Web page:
Distributional cost-effectiveness analysis: a tutorial

Research output: Working paperDiscussion paper

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Publication details

DatePublished - Nov 2013
PublisherCentre for Health Economics, University of York
Place of PublicationYork, UK
Number of pages24
Original languageEnglish

Publication series

NameCHE Research Paper
PublisherCentre for Health Economics, University of York
No.92

Abstract

Distributional cost-effectiveness analysis (DCEA) is a framework for incorporating health inequality concerns into the economic evaluation of health sector interventions. In this tutorial we describe the technical details of how to conduct DCEA, using an illustrative example comparing alternative ways of implementing the NHS Bowel Cancer Screening Programme (BCSP). The two key stages in DCEA are (A) modelling social distributions of health associated with different interventions and (B) evaluating social distributions of health with respect to the dual objectives of improving total population health and reducing unfair health inequality. As well as describing the technical methods used, we also identify the data requirements and the social value judgements that have to be made. Finally, we demonstrate the use of sensitivity analyses to explore the impacts of alternative modelling assumptions and social value judgements.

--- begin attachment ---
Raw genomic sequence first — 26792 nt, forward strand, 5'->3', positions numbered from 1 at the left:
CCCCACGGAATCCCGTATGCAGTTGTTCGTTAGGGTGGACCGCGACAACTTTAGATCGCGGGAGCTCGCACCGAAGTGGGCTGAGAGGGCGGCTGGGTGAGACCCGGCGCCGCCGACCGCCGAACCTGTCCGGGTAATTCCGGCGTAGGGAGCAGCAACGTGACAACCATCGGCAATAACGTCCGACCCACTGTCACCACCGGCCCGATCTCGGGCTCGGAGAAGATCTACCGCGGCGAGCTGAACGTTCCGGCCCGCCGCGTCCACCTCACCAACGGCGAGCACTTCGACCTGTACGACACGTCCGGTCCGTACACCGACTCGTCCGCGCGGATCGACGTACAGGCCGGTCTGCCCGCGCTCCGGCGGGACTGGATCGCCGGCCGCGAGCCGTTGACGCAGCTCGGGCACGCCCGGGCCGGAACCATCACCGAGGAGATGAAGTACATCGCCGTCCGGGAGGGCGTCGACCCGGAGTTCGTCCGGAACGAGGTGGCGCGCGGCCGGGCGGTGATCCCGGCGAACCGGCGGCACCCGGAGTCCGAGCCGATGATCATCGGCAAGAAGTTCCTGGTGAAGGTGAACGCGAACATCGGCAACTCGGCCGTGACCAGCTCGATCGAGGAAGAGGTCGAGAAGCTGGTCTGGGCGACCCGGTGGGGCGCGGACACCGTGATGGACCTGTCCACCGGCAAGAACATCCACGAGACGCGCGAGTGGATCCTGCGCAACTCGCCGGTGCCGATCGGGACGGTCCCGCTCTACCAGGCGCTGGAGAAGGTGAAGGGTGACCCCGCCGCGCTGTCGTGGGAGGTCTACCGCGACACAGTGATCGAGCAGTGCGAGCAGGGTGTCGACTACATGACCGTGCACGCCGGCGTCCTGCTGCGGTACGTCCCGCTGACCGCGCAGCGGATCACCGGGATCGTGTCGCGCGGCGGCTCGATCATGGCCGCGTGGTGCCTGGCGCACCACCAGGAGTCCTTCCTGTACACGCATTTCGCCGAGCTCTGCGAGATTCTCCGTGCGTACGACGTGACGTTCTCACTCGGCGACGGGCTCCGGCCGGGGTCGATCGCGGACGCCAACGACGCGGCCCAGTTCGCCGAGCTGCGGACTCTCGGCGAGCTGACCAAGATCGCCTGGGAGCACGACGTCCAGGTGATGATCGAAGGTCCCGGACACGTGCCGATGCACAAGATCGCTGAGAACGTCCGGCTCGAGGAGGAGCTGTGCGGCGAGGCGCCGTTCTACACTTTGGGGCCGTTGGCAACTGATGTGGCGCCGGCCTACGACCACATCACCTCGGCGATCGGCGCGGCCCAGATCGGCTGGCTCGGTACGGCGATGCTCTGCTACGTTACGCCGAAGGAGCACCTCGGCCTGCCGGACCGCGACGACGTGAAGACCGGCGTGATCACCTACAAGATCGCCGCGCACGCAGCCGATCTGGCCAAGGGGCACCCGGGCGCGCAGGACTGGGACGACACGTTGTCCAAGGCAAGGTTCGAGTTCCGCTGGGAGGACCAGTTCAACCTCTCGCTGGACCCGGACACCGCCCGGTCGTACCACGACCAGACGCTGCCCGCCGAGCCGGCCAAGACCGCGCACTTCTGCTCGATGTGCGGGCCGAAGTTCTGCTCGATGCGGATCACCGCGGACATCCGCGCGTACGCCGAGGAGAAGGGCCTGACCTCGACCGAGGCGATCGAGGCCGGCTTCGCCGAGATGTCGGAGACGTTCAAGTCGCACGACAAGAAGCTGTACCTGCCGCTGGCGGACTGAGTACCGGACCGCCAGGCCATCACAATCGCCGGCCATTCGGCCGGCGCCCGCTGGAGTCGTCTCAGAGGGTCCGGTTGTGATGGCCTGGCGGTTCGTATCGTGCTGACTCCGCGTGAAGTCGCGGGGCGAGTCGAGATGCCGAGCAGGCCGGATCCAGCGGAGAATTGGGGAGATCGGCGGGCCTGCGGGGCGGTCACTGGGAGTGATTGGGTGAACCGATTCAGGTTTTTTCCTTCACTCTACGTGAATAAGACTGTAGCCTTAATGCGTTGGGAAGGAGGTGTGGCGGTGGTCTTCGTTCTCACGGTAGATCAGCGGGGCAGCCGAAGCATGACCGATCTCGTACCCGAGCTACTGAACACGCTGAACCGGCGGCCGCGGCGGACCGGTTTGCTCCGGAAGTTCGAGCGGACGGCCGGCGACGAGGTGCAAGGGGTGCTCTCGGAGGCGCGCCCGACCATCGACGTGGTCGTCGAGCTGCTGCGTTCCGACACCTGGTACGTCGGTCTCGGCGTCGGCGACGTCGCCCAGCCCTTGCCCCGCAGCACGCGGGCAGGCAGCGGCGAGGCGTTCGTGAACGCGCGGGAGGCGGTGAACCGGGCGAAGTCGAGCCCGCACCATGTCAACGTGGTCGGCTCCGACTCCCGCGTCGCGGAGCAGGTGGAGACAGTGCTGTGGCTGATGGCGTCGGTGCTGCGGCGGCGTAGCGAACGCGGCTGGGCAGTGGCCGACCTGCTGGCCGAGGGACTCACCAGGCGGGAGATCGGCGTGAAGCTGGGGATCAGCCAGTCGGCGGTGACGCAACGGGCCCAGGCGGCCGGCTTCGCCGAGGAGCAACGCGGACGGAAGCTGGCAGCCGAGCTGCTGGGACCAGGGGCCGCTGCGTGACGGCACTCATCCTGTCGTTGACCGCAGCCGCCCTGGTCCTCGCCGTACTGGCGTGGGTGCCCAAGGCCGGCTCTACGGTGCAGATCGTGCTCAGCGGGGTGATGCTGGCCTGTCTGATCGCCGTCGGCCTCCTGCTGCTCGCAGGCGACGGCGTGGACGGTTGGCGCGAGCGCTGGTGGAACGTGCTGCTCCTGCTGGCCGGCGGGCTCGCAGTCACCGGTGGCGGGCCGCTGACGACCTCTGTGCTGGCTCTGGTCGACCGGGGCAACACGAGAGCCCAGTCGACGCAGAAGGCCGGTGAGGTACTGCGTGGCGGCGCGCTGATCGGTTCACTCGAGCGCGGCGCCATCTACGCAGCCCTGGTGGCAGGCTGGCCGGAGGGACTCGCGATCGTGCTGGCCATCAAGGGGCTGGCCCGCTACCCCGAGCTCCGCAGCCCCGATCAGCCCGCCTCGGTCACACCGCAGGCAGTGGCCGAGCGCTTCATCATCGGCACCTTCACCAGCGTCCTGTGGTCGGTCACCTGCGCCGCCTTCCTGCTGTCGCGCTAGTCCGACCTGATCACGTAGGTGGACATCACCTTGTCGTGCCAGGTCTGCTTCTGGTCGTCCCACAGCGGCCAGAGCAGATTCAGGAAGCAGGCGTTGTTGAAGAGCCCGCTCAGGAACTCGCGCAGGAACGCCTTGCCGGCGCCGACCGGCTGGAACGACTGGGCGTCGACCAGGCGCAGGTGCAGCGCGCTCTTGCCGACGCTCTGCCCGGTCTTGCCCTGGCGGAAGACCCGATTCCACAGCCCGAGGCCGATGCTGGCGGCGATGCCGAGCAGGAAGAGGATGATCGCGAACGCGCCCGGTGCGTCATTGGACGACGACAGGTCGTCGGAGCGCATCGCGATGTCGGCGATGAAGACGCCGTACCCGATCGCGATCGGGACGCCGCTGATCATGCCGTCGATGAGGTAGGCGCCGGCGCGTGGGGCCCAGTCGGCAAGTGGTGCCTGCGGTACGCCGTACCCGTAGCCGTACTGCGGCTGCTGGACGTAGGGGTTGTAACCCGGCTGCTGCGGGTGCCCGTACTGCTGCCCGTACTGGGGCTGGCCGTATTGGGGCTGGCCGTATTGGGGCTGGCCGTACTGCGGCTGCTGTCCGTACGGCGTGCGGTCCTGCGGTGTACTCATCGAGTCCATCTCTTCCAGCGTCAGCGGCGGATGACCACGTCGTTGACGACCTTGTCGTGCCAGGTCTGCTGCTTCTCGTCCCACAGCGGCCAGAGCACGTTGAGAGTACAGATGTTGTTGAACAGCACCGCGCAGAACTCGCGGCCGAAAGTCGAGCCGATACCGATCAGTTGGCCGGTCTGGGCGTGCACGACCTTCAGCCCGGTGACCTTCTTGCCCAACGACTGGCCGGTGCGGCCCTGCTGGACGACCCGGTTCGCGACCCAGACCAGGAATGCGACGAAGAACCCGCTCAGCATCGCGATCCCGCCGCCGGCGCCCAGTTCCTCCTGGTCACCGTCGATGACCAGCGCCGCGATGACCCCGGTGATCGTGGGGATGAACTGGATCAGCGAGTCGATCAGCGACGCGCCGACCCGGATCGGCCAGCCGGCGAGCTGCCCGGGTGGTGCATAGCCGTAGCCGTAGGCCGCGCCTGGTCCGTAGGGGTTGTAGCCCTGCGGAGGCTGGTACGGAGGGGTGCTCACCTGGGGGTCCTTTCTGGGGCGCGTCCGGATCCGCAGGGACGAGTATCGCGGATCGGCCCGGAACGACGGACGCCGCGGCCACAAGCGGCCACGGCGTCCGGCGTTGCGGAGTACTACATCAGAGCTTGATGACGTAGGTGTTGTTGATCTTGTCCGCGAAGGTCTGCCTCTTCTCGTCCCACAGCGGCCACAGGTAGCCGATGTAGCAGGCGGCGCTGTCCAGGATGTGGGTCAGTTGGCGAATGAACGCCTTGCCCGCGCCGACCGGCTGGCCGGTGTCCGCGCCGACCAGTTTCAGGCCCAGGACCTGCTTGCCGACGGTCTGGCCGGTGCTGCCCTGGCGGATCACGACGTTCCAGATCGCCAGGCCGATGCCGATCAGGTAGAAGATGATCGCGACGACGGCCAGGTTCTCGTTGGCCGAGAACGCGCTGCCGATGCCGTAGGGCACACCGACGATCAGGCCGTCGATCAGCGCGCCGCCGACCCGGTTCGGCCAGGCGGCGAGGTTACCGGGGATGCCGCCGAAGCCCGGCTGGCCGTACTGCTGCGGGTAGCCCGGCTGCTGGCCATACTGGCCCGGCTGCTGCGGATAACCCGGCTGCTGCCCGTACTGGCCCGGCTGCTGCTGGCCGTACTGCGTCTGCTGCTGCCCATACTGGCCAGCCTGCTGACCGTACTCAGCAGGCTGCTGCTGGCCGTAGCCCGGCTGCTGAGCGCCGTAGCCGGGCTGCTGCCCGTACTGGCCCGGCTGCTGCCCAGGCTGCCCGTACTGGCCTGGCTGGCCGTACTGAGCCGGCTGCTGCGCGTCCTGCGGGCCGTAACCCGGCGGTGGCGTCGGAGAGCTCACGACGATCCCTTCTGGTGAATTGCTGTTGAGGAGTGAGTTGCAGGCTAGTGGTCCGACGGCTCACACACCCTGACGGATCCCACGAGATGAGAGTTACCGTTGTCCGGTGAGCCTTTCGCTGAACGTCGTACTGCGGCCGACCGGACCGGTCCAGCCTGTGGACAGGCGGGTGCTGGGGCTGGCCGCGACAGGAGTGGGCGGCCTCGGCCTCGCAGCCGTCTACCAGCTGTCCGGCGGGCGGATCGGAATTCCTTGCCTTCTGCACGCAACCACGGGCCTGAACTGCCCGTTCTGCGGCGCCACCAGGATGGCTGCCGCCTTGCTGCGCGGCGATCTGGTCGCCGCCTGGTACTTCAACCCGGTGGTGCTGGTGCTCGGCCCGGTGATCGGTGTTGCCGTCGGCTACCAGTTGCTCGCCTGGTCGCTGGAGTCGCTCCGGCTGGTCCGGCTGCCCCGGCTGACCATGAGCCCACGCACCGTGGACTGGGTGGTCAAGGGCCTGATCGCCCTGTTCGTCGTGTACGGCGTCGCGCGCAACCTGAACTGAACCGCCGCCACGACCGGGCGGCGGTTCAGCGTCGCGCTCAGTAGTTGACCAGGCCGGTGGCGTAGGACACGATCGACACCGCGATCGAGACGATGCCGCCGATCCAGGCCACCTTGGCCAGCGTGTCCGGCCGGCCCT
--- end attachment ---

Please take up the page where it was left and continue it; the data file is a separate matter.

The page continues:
Research areas

  • Cost-effectiveness analysis, economic evaluation, efficiency, equality, equity, fairness, health distribution, health inequality, inequality measures, opportunity cost, social value judgements, social welfare functions, trade-off

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